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We hear and say this expression "be your self" frequently. And usually we intend somehow being honest and/or not pretending to be somebody else. But I am a little more curious about the meaning of self. What is the true myself. How can I be myself? How can I know and understand myself. I was wondering what philosophers, or thinkers in general, have said about the meaning of self and being myself?

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closed as not constructive by stoicfury Feb 3 '13 at 3:42

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I find "be yourself" troublesome. It's not as if your personality exists completely separated from everyone else and is then, after it has been defined, influenced by others. You are only you as you stand in contact with others. –  Ben Feb 1 '13 at 20:32
    
Maybe there is a "self" and you discover some part of your true self in every encounter with other people. –  Vahid Shirbisheh Feb 1 '13 at 20:37
    
@VahidShirbisheh I don't believe so. I think the "self" is formed as we stand in contact with others; it doesn't exist a priori or something. Imagine being all alone on this planet; what could your self be like...? –  Ben Feb 1 '13 at 21:43
    
Is "self" not ultimately a stereotype of neurological activity? –  mjsa Feb 1 '13 at 22:35
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Unfortunately, this is not the type of question we are looking for on this site. I think it has potential, and with work could be a good subjective question‌​, but with so little development it will "likely solicit debate, arguments, polling, or extended discussion." –  stoicfury Feb 3 '13 at 3:46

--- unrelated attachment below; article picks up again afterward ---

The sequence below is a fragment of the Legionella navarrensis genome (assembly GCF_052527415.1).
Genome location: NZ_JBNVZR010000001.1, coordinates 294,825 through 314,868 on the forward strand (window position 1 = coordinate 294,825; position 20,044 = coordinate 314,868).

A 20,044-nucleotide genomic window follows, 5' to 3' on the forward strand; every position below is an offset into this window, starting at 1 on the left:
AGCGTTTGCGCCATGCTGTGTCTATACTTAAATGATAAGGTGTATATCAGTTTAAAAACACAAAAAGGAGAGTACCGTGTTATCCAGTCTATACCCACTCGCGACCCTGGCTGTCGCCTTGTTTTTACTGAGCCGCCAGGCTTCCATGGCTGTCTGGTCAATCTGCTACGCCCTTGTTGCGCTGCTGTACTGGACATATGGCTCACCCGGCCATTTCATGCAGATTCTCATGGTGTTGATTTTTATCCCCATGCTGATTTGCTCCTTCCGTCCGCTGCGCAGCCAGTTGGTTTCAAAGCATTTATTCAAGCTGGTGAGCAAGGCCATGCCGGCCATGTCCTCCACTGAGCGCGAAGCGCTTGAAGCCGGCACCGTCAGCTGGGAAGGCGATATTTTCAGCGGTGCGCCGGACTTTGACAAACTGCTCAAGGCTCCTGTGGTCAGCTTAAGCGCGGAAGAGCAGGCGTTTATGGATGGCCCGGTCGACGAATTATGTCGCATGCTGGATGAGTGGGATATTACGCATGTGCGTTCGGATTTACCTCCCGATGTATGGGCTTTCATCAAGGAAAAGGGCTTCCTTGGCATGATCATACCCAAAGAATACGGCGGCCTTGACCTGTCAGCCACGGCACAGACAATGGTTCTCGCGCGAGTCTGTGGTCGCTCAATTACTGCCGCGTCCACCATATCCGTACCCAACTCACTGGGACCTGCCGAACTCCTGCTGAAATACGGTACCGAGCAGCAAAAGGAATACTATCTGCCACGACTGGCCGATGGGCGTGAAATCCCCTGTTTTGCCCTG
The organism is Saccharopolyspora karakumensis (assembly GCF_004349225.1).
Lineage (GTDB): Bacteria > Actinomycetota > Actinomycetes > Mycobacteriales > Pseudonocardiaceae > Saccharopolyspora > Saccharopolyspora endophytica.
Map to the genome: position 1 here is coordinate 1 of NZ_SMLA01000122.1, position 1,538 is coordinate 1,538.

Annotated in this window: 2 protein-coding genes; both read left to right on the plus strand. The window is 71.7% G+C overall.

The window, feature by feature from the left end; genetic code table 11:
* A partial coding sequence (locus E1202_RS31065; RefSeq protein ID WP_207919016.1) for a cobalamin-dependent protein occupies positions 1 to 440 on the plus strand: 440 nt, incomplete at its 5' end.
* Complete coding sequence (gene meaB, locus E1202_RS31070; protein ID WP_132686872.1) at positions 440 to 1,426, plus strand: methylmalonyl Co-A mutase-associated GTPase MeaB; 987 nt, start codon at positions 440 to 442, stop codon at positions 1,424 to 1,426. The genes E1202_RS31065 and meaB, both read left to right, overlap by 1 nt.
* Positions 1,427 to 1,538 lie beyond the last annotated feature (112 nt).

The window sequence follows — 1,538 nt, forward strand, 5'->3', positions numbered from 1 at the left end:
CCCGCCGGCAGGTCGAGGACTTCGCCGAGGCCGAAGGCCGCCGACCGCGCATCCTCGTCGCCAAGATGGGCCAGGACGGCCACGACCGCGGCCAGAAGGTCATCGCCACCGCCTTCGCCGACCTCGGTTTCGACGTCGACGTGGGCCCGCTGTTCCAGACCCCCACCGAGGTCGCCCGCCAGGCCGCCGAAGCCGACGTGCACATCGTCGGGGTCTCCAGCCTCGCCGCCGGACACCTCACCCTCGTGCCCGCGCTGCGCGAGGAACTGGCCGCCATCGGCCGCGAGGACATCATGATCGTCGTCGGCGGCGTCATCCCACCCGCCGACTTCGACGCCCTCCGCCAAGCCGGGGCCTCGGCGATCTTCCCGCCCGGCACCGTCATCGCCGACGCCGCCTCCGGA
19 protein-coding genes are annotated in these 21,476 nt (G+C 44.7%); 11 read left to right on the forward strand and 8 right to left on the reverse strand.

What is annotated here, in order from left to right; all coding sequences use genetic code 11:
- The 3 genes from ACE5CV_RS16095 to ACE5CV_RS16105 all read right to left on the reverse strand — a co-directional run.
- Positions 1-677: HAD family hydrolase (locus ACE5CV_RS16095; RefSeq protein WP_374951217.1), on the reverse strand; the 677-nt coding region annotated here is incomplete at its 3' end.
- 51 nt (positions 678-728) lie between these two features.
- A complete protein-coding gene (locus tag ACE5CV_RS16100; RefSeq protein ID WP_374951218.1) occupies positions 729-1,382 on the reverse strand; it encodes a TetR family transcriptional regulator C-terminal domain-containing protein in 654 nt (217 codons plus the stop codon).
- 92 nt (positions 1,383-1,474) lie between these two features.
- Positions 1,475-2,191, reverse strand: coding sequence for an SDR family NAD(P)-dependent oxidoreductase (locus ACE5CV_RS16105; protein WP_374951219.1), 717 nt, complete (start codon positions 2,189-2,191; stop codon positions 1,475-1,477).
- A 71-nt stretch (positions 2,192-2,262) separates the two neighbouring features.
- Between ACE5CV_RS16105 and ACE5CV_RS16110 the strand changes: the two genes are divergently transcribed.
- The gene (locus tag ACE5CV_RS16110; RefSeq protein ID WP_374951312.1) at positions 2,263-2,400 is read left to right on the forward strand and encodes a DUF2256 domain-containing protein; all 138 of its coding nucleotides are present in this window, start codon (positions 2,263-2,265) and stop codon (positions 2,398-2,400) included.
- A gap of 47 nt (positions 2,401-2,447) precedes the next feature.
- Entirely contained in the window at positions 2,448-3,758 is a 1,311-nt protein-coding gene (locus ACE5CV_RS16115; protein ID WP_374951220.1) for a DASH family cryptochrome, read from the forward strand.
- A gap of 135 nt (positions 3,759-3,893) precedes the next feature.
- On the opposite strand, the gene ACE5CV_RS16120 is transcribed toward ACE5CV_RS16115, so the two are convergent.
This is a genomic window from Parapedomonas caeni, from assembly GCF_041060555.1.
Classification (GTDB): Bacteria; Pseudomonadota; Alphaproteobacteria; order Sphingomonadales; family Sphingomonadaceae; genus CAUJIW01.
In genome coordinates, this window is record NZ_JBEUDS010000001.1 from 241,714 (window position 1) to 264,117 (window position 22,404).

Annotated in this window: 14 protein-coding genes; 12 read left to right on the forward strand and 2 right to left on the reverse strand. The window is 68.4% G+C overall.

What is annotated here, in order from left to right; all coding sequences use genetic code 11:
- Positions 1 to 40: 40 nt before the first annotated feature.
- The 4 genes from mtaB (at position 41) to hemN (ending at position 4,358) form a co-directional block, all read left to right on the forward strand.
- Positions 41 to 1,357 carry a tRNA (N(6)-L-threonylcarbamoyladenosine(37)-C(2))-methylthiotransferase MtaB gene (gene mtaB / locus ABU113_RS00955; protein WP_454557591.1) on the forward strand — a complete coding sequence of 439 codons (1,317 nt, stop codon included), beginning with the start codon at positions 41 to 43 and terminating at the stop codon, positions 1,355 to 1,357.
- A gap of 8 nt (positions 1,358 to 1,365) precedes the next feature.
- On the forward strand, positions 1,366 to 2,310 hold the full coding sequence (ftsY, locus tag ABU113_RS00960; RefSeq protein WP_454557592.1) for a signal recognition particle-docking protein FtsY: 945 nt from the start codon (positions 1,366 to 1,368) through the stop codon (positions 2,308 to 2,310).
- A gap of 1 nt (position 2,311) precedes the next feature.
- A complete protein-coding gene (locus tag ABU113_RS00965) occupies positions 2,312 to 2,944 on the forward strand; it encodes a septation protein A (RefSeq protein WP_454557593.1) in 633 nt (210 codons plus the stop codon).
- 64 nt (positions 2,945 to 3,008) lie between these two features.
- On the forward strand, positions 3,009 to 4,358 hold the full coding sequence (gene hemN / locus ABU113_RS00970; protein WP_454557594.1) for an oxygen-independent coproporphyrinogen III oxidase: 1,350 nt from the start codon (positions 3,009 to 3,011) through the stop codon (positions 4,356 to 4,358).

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There was the great Russian philosopher Bibihin Vladimir Veniaminovich. He wrote a lot about this problem in his book "Мир" ("World"). There is another his book "Узнай себя" ("Know yourself").

He believed that we could find ourself only in harmony with World. I can't reproduce how deep his ideas.

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Is there any articles or books from him in English? –  Vahid Shirbisheh Feb 2 '13 at 20:25
    
Unfortunately no, as I know. –  sviter Feb 3 '13 at 5:24
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This is more about the meaning of self. I can't say a great deal as I've only just begun to study this.

In the Indian astika (they accept the authority of the Vedas) atheistic philosophical school called Samkhya dating from the 2CE, has a kind of substance duality, they have purusha (usually considered as consciousness) which is contrasted from prakriti (that is matter), they are bonded together through desire into the state known as jiva and only released in moksha. Often purusha is translated as self, it is seen to be our true identity, it is not the thoughts nor the mental, intellectual or emotional activity that one normally have, nor the qualia of percepton itself, indeed these are seen to be prakriti.

(Mythologically, purusha is cosmic man, in the rig-veda sutra 10:90 he is dismembered to create this universe).

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